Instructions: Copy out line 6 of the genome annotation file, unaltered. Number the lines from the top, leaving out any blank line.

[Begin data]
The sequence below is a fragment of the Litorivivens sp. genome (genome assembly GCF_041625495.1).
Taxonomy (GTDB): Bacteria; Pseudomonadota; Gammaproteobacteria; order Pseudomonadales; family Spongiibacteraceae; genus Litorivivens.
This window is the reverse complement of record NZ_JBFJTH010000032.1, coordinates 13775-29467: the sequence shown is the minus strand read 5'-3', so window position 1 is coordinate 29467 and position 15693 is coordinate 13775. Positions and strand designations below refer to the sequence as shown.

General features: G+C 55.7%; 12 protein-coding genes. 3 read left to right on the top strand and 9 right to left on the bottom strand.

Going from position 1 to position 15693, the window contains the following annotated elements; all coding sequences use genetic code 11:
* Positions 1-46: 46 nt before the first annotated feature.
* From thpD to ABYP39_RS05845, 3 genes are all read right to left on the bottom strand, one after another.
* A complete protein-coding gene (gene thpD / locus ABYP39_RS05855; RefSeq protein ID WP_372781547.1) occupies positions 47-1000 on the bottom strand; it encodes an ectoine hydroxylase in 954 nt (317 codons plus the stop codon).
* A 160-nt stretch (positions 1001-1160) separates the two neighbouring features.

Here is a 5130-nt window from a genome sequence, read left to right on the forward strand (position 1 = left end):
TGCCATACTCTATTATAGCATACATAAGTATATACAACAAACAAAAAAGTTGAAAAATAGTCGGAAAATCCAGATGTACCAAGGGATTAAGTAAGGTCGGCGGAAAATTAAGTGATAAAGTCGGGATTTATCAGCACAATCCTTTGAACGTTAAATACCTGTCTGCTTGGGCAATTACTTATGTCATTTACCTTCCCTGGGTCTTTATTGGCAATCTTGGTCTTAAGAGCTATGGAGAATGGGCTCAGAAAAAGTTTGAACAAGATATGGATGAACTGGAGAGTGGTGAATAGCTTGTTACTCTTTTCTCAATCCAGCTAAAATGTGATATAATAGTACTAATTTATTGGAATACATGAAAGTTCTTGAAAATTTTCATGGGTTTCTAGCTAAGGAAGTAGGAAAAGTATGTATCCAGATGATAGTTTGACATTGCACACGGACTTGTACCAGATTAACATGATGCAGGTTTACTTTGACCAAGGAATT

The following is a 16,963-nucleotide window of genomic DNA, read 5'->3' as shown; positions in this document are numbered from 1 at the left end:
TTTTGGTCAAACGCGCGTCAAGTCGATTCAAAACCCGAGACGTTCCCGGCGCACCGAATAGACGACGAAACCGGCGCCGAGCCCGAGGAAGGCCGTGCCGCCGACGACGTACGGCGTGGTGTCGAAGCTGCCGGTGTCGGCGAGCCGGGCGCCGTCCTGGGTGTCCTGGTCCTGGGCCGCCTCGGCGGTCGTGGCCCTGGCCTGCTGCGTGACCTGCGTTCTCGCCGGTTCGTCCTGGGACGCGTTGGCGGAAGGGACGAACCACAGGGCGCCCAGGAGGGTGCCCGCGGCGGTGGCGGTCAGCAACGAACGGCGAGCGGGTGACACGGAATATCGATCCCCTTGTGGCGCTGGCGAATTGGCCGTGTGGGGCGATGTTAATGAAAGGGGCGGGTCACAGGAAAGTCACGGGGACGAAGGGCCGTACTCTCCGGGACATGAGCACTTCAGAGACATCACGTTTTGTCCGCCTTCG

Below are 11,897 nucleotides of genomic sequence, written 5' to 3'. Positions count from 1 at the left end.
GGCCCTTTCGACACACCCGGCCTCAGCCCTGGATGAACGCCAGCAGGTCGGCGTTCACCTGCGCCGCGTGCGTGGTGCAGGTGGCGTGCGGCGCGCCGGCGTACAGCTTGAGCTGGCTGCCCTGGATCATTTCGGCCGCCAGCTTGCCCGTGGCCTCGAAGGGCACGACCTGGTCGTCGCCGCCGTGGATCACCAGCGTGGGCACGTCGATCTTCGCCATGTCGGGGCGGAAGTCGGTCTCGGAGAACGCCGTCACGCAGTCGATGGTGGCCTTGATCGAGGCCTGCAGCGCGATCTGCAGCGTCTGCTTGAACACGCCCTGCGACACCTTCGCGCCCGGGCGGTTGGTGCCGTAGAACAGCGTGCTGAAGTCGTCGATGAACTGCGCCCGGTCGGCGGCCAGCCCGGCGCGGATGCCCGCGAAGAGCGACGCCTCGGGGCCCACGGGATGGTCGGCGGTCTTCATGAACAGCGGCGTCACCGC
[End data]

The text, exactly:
* Positions 1-46: 46 nt before the first annotated feature.